Fifteen years after he scratched a lifelong itch and moved to New York City, Steve Wynn has settled in nicely to life on Manhattan’s Upper West Side. The relocation also breathed fire into a music career that already had notched landmark albums by his first band, the Dream Syndicate, collaborations with Gutterball and a slew of excellent early solo releases. Once he turned 40, Wynn rolled up his sleeves and really went to work, cranking out masterpieces like 2001’s Here Come The Miracles and 2003’s Static Transmission. Wynn, wife/drummer Linda Pitmon, Peter Buck (R.E.M.) and Scott McCaughey (Minus 5) are set to begin a U.S. tour. Read our Q&A with Wynn. (Also read our 2001 Q&A with Wynn, conducted by novelist George Pelecanos, as well as our overview of the Dream Syndicate and its fellow Paisley Underground bands.)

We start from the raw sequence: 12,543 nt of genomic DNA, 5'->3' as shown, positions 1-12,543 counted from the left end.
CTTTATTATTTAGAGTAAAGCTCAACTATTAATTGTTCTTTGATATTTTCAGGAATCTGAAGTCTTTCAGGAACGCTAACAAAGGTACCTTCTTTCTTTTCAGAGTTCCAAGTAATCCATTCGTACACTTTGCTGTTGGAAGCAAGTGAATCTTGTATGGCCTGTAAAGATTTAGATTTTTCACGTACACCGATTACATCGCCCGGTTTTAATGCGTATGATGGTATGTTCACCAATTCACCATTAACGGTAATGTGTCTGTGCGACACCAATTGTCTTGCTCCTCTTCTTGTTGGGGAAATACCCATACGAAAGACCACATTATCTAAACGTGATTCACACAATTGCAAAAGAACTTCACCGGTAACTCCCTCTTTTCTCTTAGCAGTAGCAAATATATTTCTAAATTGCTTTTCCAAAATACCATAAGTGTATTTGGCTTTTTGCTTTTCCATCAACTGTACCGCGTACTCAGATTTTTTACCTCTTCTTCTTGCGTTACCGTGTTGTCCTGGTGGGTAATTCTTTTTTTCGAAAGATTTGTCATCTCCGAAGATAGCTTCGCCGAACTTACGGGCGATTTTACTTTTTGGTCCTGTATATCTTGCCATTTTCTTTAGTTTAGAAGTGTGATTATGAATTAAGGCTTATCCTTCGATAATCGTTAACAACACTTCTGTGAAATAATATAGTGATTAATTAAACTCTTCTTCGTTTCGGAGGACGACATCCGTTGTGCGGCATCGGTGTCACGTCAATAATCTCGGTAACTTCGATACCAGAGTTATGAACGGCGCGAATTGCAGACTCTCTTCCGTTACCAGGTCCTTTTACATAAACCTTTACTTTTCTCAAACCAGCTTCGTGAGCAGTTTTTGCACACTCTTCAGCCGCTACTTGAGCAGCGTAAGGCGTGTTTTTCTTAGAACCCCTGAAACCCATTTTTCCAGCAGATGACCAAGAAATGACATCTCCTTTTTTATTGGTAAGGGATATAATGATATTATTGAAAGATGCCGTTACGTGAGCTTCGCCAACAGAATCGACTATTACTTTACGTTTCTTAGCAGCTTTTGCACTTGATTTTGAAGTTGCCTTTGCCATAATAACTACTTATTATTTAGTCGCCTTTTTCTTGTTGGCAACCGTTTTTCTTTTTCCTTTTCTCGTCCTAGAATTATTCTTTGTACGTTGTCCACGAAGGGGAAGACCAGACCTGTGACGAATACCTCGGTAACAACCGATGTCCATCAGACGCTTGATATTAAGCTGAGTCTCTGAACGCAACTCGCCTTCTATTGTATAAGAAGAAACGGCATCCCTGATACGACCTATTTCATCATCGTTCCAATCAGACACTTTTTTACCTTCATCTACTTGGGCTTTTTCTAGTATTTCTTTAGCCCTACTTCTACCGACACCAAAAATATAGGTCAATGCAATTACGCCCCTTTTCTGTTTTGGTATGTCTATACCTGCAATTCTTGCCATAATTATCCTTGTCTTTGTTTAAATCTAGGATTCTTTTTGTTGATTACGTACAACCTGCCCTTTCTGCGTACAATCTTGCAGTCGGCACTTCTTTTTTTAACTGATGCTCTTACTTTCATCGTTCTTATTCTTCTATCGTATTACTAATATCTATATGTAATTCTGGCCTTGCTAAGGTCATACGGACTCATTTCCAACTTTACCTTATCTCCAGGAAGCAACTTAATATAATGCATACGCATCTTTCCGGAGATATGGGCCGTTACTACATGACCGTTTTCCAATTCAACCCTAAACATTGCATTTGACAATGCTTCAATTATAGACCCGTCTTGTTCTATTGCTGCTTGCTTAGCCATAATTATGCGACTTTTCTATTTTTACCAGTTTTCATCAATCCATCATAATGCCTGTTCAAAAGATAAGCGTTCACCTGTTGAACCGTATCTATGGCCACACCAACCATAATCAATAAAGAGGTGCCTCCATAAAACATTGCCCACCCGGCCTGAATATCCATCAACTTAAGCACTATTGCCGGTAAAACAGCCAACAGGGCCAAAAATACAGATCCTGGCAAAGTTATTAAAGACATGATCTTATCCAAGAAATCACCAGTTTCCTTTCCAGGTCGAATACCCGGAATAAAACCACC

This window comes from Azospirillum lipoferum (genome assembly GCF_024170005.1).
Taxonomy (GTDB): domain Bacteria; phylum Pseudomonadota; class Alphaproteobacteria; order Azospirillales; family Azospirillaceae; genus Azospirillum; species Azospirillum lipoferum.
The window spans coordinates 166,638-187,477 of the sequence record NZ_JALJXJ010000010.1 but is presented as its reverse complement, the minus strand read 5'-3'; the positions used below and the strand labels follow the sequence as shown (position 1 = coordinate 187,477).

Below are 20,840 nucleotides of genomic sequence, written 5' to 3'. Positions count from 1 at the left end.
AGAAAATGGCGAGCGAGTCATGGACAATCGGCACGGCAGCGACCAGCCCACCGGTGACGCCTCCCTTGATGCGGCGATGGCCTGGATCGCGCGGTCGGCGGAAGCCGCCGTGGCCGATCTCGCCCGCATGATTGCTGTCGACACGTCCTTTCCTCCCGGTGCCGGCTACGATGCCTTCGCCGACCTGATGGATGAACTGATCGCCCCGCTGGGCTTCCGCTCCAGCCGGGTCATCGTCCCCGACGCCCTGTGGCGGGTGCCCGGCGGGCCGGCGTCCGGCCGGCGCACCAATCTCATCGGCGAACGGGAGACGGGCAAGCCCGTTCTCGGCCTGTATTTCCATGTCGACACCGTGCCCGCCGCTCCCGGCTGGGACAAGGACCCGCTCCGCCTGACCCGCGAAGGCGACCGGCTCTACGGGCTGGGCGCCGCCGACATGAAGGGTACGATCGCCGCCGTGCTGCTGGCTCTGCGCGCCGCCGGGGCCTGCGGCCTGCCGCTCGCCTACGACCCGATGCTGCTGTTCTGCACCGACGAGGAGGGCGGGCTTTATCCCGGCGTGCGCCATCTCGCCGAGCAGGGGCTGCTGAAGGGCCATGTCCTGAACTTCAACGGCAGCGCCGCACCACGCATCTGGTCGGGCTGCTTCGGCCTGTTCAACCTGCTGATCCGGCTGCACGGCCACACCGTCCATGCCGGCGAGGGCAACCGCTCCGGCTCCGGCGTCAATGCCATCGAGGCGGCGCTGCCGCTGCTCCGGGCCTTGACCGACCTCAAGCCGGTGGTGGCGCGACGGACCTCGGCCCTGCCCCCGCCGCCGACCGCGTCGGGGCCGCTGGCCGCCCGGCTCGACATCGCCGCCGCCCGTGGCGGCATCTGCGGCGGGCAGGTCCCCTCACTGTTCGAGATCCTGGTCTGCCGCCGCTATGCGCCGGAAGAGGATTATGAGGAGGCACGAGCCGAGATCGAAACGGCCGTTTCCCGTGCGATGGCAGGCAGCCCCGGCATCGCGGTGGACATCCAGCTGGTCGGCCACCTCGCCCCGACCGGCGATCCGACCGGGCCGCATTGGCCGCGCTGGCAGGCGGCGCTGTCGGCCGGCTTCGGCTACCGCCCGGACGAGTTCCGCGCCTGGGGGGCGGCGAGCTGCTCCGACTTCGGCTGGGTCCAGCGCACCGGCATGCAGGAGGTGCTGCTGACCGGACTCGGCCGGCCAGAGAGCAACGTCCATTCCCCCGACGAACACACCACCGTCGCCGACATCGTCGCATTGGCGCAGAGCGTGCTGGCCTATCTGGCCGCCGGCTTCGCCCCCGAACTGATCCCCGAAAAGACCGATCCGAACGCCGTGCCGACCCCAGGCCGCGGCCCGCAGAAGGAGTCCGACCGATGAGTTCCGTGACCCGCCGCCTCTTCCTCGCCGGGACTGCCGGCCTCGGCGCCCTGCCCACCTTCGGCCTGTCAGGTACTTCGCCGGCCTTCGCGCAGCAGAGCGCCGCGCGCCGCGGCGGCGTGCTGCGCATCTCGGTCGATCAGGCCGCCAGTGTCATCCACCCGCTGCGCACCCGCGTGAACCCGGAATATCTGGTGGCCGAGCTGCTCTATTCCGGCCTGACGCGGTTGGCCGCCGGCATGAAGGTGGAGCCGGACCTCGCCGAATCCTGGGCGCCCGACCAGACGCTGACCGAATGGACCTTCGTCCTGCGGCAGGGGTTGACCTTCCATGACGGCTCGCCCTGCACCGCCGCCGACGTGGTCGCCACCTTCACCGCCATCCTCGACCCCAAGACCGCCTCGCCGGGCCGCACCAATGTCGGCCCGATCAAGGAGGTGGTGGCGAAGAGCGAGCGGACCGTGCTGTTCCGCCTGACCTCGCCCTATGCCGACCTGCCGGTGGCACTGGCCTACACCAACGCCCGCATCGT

Steve Wynn: I love when people ask me to name the record that changed my life. That’s easy. It’s the Dream Syndicate’s The Days Of Wine And Roses. I mean, it did change my life more than any other record. OK, next question, then. What is the kitchen utensil that most changed my cooking habits in the year 2009? Come on, I know you’re dying to ask. Well, it’s the KitchenAid Immersion Blender that I had been eyeing online for months. Stick it in anything: soup, vegetables, beans, you name it. It turns something into something else, which—let’s face it—is what songwriters and musicians are always trying to do. I guess that’s why cooking is one of my favorite pastimes when I’m not on tour. Cooking is a very similar creative process to songwriting. You’re making something new out of familiar raw materials. And it’s a good procrastination/distraction device. Oh, and food tastes good.